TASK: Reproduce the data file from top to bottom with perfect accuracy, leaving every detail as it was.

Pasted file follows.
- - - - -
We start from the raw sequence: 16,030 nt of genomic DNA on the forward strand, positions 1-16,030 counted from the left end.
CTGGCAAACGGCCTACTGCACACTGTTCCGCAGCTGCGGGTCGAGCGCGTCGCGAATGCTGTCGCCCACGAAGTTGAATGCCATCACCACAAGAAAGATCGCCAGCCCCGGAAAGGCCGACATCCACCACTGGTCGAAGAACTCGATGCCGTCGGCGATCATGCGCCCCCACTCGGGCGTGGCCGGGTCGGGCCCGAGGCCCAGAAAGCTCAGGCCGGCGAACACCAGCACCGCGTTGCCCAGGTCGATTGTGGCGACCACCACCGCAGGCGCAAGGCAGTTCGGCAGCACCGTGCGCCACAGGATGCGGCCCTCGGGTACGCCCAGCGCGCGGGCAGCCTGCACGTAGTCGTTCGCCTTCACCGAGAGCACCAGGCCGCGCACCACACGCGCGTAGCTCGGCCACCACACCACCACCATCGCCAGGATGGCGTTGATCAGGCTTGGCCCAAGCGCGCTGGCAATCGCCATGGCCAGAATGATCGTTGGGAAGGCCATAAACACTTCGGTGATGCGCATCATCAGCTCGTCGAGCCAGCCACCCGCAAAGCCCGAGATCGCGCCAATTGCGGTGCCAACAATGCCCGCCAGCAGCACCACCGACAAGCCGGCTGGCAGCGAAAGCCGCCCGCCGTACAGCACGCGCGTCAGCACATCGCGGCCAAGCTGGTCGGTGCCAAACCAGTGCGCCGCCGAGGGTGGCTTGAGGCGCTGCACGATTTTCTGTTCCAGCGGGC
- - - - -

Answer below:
We start from the raw sequence: 16,030 nt of genomic DNA on the forward strand, positions 1-16,030 counted from the left end.
CTGGCAAACGGCCTACTGCACACTGTTCCGCAGCTGCGGGTCGAGCGCGTCGCGAATGCTGTCGCCCACGAAGTTGAATGCCATCACCACAAGAAAGATCGCCAGCCCCGGAAAGGCCGACATCCACCACTGGTCGAAGAACTCGATGCCGTCGGCGATCATGCGCCCCCACTCGGGCGTGGCCGGGTCGGGCCCGAGGCCCAGAAAGCTCAGGCCGGCGAACACCAGCACCGCGTTGCCCAGGTCGATTGTGGCGACCACCACCGCAGGCGCAAGGCAGTTCGGCAGCACCGTGCGCCACAGGATGCGGCCCTCGGGTACGCCCAGCGCGCGGGCAGCCTGCACGTAGTCGTTCGCCTTCACCGAGAGCACCAGGCCGCGCACCACACGCGCGTAGCTCGGCCACCACACCACCACCATCGCCAGGATGGCGTTGATCAGGCTTGGCCCAAGCGCGCTGGCAATCGCCATGGCCAGAATGATCGTTGGGAAGGCCATAAACACTTCGGTGATGCGCATCATCAGCTCGTCGAGCCAGCCACCCGCAAAGCCCGAGATCGCGCCAATTGCGGTGCCAACAATGCCCGCCAGCAGCACCACCGACAAGCCGGCTGGCAGCGAAAGCCGCCCGCCGTACAGCACGCGCGTCAGCACATCGCGGCCAAGCTGGTCGGTGCCAAACCAGTGCGCCGCCGAGGGTGGCTTGAGGCGCTGCACGATTTTCTGTTCCAGCGGGC